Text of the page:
Survey says: Customer surveys top marketer list
The August 2015 CMO survey report finds that online customer surveys are the top technique used by marketers to learn how to acquire, engage and retain customers online. Asked to check off all the approaches they use in that endeavor, 40.1% selected online surveys, while the second highest ranked approach, selected by online customer observations was 25.7%[i].
If you like surveys, these are glory days, because there’s a never ending supply of surveys being published on all sorts of topics. Politicians love surveys; academics love surveys; news organizations love surveys. But does anybody love surveys more than businesses love surveys?
In a New York Times 2012 story headlined “When Businesses Can’t Stop Asking, ‘How Am I doing?,[ii]” reporter William Grimes observed that, “Businesses of all sizes, desperate to lock in customer loyalty, see surveys as a window into the emotional world of their customers and a database that will offer guidance on how to please them.”
“B2B marketers and sales reps have been trying to better understand the customer lifecycle for years — the psychology behind purchasing decisions, the motivations that spur the research process, and more than anything, what makes buyers tick,” writes Adam Blitzer, GM of Pardot, a Salesforce company. But, he adds, “Despite these efforts, there’s still a disconnect between customers, marketers, and sales reps.”
Blitzer points to an IDC survey commissioned by Salesforce, “Selling to the Information-Driven Business,[iii]” that finds and identifies the top factors causing a breakdown in the customer journey
— Buyers simply have a tough time finding the right information.
— Marketers don’t understand how to reach a buyer who remains anonymous for a majority of the sales cycle.
— Sales reps lack insight into their prospects’ needs.
That’s where surveys come in handy.
But there are some ifs! Erika Hall, author of Just Enough Research and co-founder of Mule Design is no fan of surveys. “When faced with a choice, or a group of disparate opinions, running a survey can feel like the most efficient way to find a direction or to settle arguments (and to shirk responsibility for the outcome),[iv]” she writes in an “On Surveys” essay published earlier this year. “Which feature should we build next? We can’t decide ourselves, so let’s run a survey. What should we call our product? We can’t decide ourselves, so let’s run a survey.”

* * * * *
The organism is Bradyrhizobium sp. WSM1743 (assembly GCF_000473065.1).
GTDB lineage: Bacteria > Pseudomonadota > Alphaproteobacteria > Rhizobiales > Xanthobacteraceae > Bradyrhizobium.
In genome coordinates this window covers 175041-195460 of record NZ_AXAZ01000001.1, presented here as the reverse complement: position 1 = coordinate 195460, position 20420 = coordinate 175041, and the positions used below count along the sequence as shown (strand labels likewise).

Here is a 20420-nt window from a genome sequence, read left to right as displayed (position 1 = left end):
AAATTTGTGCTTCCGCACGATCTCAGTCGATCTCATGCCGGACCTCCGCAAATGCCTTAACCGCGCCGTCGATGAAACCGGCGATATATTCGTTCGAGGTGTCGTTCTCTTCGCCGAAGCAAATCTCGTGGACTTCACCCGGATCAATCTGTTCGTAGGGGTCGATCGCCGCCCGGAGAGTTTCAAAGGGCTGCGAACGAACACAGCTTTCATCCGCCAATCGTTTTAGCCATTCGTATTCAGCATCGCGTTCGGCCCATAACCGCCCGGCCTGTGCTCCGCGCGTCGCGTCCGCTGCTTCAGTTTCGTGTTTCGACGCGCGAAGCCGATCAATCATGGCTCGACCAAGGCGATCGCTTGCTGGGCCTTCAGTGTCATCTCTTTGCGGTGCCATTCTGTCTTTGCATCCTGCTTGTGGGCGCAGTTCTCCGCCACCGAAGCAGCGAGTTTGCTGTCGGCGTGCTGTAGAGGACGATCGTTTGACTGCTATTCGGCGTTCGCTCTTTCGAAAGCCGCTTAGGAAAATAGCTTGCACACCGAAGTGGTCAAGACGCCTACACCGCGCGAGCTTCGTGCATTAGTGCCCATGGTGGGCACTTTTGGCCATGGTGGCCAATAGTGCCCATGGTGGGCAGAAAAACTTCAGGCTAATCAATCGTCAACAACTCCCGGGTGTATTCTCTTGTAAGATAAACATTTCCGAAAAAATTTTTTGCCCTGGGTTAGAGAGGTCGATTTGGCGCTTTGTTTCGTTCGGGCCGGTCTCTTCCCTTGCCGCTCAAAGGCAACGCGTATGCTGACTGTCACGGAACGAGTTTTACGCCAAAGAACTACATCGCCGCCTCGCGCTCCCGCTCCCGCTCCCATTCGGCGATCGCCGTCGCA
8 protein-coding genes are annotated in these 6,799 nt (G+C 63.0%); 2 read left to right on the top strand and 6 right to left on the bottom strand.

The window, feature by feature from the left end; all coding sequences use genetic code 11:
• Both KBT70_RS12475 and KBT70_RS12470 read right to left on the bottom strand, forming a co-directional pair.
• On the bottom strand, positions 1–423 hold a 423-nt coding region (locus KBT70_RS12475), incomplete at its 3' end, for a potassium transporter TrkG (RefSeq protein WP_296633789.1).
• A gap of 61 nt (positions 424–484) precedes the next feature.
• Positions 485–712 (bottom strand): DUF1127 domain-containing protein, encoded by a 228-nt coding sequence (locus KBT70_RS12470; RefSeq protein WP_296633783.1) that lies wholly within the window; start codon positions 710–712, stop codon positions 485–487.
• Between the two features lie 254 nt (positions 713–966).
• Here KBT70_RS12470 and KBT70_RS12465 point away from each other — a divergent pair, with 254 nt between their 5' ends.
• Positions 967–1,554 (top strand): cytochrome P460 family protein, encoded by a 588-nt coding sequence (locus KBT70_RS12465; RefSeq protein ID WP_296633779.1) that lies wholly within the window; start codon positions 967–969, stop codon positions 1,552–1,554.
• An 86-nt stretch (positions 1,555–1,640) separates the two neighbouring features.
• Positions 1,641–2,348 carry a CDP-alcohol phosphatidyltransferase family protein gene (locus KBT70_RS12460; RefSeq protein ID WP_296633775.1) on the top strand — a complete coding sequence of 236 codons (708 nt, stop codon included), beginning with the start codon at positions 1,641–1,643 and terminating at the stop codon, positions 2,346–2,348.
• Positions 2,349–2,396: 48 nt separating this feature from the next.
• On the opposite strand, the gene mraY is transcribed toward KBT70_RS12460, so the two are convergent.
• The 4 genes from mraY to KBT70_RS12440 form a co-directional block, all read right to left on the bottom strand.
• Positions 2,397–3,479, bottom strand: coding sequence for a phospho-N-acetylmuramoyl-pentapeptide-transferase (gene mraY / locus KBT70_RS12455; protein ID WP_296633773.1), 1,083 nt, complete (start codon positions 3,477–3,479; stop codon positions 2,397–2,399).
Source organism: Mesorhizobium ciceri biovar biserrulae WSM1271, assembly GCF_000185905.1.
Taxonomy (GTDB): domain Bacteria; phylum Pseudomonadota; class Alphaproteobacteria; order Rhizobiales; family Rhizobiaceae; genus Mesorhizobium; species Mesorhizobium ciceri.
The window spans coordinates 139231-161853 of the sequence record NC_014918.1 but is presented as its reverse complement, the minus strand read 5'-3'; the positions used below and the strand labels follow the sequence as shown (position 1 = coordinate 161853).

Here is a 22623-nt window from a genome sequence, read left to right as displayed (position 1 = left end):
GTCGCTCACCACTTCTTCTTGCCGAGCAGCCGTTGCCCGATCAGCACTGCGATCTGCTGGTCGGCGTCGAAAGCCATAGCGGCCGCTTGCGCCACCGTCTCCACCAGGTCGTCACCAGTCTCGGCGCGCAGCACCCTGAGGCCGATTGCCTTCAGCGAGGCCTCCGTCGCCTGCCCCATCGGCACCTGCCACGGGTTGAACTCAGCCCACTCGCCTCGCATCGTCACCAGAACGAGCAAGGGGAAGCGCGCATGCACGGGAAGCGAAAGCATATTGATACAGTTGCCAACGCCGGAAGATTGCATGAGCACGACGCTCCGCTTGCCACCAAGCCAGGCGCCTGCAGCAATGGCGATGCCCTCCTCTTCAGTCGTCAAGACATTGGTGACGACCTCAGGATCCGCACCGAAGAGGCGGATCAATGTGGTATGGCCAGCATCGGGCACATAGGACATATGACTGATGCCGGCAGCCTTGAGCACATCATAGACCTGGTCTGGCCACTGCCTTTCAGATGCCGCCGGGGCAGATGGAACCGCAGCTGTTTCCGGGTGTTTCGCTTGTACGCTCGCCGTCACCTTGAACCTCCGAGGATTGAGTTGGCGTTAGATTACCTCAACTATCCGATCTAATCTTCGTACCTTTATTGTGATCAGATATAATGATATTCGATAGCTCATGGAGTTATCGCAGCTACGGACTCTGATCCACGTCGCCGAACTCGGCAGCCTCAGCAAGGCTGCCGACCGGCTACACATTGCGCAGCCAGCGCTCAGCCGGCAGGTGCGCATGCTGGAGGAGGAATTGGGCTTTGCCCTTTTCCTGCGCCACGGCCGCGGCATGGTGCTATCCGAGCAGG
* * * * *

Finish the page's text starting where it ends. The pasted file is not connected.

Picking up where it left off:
Now I don’t agree with Hall’s takeaway, but she has some good insights into where surveys can go wrong. They are easy to create, easy to distribute and easy to count. And, as Hall notes, “it’s much much harder to write a good survey than to conduct good qualitative user research.”
But sales teams don’t have the time, expertise or inclination to conduct good qualitative user research. There time is most valuable spent developing and closing a sale. But they need somebody to come up with that qualitative research. That’s where a professionally crafted prospect survey comes in.
Surveys are a great tool for ‘going directly to the source’ to enable marketers to garner insights from individual prospects, as well as to gain the collective pulse of a target audience. In addition, surveys are an effective tool for testing new ideas. In particular, prospect surveys are an exceedingly efficient tool to reach, engage, and qualify prospects, all while providing marketing and sales teams with valuable insight into a highly targeted market.
Traditionally, B2B brand messages and content have focused on features and benefits. Insight selling, empowered by prospect surveys, seeks to redefine a prospect’s purchase criteria in favor of a company’s offering by providing compelling new insights and previously unconsidered perspectives. Check out SimplyDIRECT’s market brief on using prospect surveys to enable insight selling for perspectives on putting surveys to work effectively.